‘Common sense’ approach needed to reduce carbon emissions

There needs to be “a change in behaviour to reduce carbon emissions”, the Minister for Agriculture, Food and the Marine, Michael Creed, has cautioned.

The minister expressed this sentiment during this week’s Irish Farmers’ Association’s (IFA’s) Annual General Meeting (AGM).

As it stands, Ireland, along with Denmark and Luxembourg, has the most challenging reduction target for greenhouse gas (GHG) emissions in the EU – a 20% reduction on 2005 emissions levels by 2020 – according to the Sustainable Energy Authority of Ireland (SEAI).

When asked by AgriLand what he meant by those comments, the minster said that following discussions on the topic of GHG emissions last summer with the Environmental Sustainability Committee of Food Wise 2025, “common sense would suggest that the scale of the challenge is such that a whole system response is required”.

Also Read: Irish farmers: ‘Providers of solutions; not targets for blame’

He added: “Activity contributing to the achievement of our energy targets helps to meet the binding EU greenhouse gas emissions target, but does not guarantee it. Emissions targets also include emissions from agriculture and waste disposal which currently accounts for 34% of Ireland’s total greenhouse gas emissions.”

Meanwhile, delegates from across the sector attended the Food Wise 2025 discussions and Minister Creed pointed out that over the course of the event those present were invited to respond to presentations outlining the challenge facing the sector, and to discuss and suggest solutions.

We need to work together to communicate a coherent, clearly articulated, explicit message in terms of the targets and measures expected from industry, right through to individual farmers, and how to deliver on those targets and measures.

“Following on from the dialogue, the department is coordinating and leading the development of a roadmap to ensure that the future development of agriculture and land use – including the forestry sector – will be built upon environmental sustainability and contribute fairly to Ireland’s climate, air and energy targets,” he added.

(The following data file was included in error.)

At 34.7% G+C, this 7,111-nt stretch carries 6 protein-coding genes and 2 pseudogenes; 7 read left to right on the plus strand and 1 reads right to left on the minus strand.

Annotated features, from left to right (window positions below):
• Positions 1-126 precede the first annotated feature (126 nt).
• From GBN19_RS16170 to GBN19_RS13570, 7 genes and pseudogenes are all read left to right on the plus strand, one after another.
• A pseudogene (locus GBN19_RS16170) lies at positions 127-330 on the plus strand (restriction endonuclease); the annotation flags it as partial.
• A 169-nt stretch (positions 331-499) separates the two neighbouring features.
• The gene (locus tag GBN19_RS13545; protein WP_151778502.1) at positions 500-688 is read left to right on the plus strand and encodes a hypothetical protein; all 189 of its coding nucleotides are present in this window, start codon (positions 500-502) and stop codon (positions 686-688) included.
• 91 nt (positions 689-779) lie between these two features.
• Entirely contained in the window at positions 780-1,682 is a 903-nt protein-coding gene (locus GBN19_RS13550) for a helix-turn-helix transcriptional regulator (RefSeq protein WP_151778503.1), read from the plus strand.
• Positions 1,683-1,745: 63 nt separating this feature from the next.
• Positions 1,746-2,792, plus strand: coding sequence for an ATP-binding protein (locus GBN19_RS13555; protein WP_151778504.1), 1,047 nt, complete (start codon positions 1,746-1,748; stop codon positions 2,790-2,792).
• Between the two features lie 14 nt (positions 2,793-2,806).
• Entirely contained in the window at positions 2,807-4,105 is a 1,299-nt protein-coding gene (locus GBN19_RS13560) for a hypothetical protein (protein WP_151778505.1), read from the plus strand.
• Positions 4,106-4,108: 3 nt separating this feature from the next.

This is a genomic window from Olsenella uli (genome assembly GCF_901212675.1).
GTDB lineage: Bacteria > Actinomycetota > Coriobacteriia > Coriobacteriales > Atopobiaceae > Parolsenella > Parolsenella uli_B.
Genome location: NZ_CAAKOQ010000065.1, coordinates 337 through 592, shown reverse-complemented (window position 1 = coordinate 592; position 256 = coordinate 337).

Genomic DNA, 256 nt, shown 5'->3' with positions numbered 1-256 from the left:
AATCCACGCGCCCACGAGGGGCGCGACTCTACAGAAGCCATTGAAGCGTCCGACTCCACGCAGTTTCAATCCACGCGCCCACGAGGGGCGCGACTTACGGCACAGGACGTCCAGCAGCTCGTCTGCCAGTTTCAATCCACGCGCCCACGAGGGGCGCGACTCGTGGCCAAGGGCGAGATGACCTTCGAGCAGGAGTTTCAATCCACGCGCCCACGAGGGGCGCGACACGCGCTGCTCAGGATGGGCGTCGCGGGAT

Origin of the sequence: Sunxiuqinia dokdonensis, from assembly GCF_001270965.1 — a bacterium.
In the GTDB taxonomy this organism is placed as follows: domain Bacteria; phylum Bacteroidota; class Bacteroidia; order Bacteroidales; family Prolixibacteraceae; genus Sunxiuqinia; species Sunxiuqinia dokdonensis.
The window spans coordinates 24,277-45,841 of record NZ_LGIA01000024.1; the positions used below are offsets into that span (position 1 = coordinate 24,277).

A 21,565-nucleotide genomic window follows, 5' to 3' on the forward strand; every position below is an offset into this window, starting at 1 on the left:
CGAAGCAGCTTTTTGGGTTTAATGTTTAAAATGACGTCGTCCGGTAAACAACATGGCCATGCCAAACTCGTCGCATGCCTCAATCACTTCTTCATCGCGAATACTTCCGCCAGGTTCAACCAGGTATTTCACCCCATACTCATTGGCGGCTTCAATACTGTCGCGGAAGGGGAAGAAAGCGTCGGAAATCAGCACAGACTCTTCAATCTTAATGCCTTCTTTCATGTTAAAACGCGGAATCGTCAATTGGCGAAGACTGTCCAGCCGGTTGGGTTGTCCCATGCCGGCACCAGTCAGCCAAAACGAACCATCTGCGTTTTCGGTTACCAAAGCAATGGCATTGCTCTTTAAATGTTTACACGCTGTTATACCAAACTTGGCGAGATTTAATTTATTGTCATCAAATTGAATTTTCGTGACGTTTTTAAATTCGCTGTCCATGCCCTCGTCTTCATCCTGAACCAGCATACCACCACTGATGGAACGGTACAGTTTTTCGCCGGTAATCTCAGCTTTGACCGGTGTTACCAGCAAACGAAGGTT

Minister Creed said the work would be guided by the Government’s long-term policy vision for the sector with an approach to carbon neutrality that would not compromise the capacity for sustainable food production.

Despite the challenges of achieving carbon neutrality, the minister also recognises sectoral opportunities.

“Both within the farm gate and outside the farm gate, to the wider rural economy and bioeconomy through fossil fuel and materials displacement in the energy and built environments,” he said.

‘Misinformed’

Meanwhile, according to the Department of Communications, Climate Action and Environment the latest projections produced by the Environmental Protection Agency (EPA) on emission levels for 2020 indicate that Ireland’s emissions could be in the range of 6-11% below 2005 levels.

In a statement on the department’s website, it is outlined that the country’s initial target for 2020 was “misinformed”.

“The likely outcome will be closer to 6%, representing a significant shortfall in terms of reaching the 20% reduction in 2020.

“This reflects both our reduced investment capacity over the period of the economic downturn, as well as the fact that the target itself was misinformed and not consistent with what was achievable on an EU wide cost-effective basis,” the statement concludes.